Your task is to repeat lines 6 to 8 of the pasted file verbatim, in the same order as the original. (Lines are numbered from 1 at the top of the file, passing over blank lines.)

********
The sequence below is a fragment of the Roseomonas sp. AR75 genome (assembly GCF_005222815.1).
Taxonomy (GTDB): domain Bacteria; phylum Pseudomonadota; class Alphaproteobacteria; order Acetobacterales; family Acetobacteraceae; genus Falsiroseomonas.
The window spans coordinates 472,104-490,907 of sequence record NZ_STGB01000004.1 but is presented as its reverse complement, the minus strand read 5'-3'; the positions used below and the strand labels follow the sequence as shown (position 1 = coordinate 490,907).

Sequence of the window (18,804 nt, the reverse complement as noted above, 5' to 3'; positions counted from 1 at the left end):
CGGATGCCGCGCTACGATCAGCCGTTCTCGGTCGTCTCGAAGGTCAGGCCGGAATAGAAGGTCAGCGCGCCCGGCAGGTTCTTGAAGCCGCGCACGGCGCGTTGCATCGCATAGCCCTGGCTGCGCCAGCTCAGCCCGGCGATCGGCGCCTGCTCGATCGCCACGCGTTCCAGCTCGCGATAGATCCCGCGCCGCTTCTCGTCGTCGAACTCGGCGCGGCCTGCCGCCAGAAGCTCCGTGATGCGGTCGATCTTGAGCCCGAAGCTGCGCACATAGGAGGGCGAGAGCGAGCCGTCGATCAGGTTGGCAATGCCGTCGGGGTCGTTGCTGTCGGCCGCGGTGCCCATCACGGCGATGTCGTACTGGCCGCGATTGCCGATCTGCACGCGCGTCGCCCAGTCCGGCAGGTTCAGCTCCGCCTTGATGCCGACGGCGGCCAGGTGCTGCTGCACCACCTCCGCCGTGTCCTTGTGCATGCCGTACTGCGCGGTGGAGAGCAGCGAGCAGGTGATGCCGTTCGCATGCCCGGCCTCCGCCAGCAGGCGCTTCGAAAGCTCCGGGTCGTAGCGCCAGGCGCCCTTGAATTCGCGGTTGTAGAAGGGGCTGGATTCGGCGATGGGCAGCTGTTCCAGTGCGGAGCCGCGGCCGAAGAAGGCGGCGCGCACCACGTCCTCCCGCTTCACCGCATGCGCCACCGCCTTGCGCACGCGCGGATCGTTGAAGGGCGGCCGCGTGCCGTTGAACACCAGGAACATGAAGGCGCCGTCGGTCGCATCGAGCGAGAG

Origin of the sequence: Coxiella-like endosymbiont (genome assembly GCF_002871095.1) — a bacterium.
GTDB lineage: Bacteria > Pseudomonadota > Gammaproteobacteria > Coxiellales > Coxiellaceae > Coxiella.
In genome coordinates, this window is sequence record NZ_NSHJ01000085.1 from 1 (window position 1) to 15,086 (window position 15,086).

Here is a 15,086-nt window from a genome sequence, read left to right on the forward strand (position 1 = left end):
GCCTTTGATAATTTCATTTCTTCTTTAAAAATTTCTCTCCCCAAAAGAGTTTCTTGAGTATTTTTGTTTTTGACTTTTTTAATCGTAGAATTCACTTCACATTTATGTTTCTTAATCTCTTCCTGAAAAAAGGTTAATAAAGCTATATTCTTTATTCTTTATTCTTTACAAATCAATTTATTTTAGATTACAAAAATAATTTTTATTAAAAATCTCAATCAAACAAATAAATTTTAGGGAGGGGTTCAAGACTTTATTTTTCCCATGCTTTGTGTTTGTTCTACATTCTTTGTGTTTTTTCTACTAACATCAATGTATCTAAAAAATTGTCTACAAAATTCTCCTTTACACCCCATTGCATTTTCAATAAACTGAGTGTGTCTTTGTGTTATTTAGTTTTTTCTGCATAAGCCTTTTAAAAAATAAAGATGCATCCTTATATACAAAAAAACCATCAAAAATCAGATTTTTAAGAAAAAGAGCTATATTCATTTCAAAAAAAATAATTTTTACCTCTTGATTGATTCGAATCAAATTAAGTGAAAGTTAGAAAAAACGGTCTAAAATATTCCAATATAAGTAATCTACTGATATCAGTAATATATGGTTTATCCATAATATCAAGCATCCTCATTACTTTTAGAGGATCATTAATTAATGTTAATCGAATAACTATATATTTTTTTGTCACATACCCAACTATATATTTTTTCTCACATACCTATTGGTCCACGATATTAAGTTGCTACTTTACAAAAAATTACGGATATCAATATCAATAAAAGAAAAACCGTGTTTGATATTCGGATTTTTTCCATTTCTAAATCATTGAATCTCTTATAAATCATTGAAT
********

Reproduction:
Origin of the sequence: Coxiella-like endosymbiont (genome assembly GCF_002871095.1) — a bacterium.
GTDB lineage: Bacteria > Pseudomonadota > Gammaproteobacteria > Coxiellales > Coxiellaceae > Coxiella.
In genome coordinates, this window is sequence record NZ_NSHJ01000085.1 from 1 (window position 1) to 15,086 (window position 15,086).